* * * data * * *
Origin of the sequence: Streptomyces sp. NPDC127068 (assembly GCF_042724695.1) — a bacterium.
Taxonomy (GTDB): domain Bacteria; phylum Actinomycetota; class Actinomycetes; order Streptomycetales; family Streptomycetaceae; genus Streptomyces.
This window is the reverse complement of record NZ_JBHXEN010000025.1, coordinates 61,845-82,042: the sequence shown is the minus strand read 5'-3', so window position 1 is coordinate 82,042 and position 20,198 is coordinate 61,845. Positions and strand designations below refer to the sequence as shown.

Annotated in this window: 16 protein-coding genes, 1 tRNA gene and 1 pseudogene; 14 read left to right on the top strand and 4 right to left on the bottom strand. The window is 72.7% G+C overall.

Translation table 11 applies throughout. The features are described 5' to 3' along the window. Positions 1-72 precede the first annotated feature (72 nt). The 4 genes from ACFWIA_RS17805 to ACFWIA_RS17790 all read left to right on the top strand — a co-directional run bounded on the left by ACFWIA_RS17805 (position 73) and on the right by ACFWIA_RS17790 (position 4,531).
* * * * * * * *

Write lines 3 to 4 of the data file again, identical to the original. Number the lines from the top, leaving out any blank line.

This window is the reverse complement of record NZ_JBHXEN010000025.1, coordinates 61,845-82,042: the sequence shown is the minus strand read 5'-3', so window position 1 is coordinate 82,042 and position 20,198 is coordinate 61,845. Positions and strand designations below refer to the sequence as shown.

Annotated in this window: 16 protein-coding genes, 1 tRNA gene and 1 pseudogene; 14 read left to right on the top strand and 4 right to left on the bottom strand. The window is 72.7% G+C overall.